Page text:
An example of a simple practice that could make a huge difference is cord clamping. Clamping the cord immediately would prevent the baby from getting a third of their blood. You need to leave the cord unclamped for at least 3-5 minutes in order to get most of the baby’s blood back into the baby’s body. Otherwise, it can put your baby at a higher risk for anemia. Unfortunately, there are still hospitals around the country that practice this.
Stand up for what you want. A lot of doctors aren’t even up-to-date on the research of delayed cord clamping. So you have to really know what you want and be willing to stand up for it. Or have somebody there to help you advocate for yourself.
[17:37] Ways to Prepare Yourself for Safe Birth
Figure out who you want your provider to be. The default choice is an OB. Research shows that most people choose their care provider based on who takes their insurance. Midwifery care is a good option. But you want to find somebody who practices evidence based care as part of your routine.
Find the golden ticket – the best provider and the best birth setting. It’s important to find someone who’s a good fit for what you want. When they’re already doing at almost every birth what you want, then you’re going to get that kind of care.
Ask open-ended questions during your appointment. Listen to what they say about what they normally do without telling them what you want.
[21:21] What Your Partner Can Do to Help
Take a childbirth class that involves partners and make them part of the process. These classes make sure that the partners are prepared, confident, and that they know how to speak up.
Learn how you can use your voice. Especially when this is your first time, this could be challenging. Hence, joining classes that teach you how to use your voice can be life-saving. You’re going to have to learn how to speak up for the rest of your journey as a parent. Birth is just the beginning of that journey.
[24:30] Rebecca’s Amazing Second Birth Experience
Rebecca found her golden ticket the second time around. Knowing what she wanted, she found a midwife who was the right fit for her and the family.
She also took a childbirth class with her husband. Rebecca used techniques like medical-grade self-hypnosis, water immersion, massage, comfort, privacy and support.
Nobody separated Rebecca and her baby. She reached down and grabbed her baby and put him on her chest.
She felt she was respected as the parent of her baby because she had autonomy in choices. Everybody was there to support her. Whereas in the first birth, she felt like she was just a cog in the wheel.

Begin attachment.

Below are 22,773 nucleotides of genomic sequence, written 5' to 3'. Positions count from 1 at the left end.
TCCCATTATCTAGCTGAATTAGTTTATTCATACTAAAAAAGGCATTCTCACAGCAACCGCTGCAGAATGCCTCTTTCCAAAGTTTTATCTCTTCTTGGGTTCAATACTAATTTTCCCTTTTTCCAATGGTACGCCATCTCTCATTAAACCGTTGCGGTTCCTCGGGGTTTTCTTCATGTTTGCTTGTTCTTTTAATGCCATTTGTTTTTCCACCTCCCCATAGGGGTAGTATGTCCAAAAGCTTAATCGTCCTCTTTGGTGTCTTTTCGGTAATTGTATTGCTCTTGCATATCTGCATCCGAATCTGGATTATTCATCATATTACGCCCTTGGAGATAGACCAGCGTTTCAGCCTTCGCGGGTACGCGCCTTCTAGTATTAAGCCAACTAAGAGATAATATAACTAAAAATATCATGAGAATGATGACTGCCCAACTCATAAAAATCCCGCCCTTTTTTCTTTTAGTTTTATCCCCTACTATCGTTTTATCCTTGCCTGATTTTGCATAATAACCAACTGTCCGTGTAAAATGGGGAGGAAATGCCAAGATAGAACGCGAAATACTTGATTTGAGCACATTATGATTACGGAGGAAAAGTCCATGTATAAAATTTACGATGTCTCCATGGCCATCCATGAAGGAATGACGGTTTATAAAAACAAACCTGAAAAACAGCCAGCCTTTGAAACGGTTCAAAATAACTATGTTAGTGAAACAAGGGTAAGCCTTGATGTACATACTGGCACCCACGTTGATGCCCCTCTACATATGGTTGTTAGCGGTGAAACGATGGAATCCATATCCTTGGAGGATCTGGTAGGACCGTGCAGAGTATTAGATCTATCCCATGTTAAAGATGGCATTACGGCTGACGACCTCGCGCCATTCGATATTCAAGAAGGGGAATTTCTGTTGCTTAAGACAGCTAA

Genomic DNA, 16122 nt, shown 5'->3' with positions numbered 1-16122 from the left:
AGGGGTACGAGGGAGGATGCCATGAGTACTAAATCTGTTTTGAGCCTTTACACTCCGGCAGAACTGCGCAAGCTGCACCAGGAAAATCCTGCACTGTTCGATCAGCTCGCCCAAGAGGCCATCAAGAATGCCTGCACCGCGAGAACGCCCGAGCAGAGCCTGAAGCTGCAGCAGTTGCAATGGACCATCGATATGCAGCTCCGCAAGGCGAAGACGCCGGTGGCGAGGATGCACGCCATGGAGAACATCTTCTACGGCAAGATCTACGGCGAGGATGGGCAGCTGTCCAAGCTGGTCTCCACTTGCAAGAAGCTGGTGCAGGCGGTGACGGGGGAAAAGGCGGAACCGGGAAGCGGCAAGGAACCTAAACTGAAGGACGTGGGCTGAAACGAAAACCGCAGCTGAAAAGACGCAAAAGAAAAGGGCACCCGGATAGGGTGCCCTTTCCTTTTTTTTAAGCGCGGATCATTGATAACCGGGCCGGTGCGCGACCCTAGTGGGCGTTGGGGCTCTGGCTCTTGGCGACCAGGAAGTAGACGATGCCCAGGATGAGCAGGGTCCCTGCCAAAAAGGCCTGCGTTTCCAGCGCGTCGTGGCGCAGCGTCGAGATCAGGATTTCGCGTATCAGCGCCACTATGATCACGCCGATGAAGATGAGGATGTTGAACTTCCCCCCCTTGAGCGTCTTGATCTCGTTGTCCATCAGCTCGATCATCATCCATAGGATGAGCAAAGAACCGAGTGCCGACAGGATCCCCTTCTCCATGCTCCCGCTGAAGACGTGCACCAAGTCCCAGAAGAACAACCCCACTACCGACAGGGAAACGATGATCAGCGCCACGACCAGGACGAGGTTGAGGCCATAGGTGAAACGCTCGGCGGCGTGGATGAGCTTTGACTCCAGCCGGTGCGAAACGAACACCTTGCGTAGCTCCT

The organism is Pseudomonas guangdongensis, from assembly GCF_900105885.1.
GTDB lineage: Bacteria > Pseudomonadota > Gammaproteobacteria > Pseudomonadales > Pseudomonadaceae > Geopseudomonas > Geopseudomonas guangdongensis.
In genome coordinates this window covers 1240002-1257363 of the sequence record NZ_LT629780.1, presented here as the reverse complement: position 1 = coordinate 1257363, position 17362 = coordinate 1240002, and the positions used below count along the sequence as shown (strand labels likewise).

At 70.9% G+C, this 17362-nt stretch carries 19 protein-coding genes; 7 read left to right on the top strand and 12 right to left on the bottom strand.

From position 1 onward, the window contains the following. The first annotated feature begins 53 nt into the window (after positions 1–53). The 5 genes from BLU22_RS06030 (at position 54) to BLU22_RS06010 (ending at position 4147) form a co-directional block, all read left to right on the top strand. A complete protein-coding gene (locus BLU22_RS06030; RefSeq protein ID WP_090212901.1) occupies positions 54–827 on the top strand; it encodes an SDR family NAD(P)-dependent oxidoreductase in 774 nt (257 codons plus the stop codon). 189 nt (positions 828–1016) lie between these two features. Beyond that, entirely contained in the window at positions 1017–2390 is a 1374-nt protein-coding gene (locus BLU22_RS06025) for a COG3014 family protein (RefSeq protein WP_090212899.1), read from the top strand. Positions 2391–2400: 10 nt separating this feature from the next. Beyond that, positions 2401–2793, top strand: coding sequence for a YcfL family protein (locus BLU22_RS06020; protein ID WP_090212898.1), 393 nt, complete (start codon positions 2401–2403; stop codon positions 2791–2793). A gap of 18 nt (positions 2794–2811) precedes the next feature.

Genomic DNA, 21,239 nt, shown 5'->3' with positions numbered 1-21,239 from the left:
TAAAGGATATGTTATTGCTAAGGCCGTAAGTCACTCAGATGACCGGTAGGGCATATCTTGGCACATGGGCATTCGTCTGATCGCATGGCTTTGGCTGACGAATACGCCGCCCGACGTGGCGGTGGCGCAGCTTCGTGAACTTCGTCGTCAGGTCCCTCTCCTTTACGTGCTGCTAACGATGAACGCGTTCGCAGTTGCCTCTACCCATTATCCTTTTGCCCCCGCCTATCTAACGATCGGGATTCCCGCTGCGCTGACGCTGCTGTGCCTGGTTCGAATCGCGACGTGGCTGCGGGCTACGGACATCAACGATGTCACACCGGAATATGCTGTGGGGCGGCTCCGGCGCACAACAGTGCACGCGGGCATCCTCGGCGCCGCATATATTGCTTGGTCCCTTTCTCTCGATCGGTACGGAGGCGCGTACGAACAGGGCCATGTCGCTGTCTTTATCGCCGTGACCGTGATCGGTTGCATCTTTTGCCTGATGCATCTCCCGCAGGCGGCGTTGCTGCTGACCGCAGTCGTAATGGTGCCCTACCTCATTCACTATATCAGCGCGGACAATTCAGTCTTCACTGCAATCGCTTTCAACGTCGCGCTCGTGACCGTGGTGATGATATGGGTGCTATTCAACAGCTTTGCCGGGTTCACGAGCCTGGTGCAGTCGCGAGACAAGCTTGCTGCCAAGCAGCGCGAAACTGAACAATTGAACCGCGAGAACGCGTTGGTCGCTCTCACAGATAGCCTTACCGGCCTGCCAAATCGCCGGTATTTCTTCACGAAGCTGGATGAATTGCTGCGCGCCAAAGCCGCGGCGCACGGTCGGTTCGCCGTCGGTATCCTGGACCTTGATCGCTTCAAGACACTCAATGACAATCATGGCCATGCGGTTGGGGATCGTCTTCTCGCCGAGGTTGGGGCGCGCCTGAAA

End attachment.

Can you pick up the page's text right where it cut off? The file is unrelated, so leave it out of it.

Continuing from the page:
Whatever type of setting or type of birth you have, you should be respected and the bond should be respected.
[27:44] What the Family Can Do
Understand the fact that birth trauma is very common. And just keeping this in mind can be helpful.
Doctors and nurses can be the “walking wounded.” Understand that trauma is why doctors and nurses act the way they do because they witnessed trauma as well.
[29:57] The Idea Behind the Title of Her Book
Rebecca created a T-shirt called Babies Are Not Pizzas several years ago. Then it would have the punchline, They’re born, not delivered. Everywhere she goes, she would get reactions from people.
Then this too became the title of her elective class that became so popular. So she knew there was something with that saying.
In writing her book, Rebecca used two options in testing the title. And they chose Babies Are Not Pizzas.
[32:00] The Book Writing Process
Tell your story. Rebecca had different people initially read her book. One of them gave her honest feedback telling her that she wasn’t able to connect with it as a reader. But she was able to connect with her personal stories wherein she even got emotionally involved. She advised Rebecca to just tell her story. So she completely re-wrote the book.
Writing a memoir is not being selfish. We have personal stories that people can relate to and learn from.
Take a writing retreat. Rebecca took a writing retreat to get the last two chapters of her book done.
Storytelling is important. Research-based evidence is not what changes people. But it’s how you tell your story. Human beings just love a good story.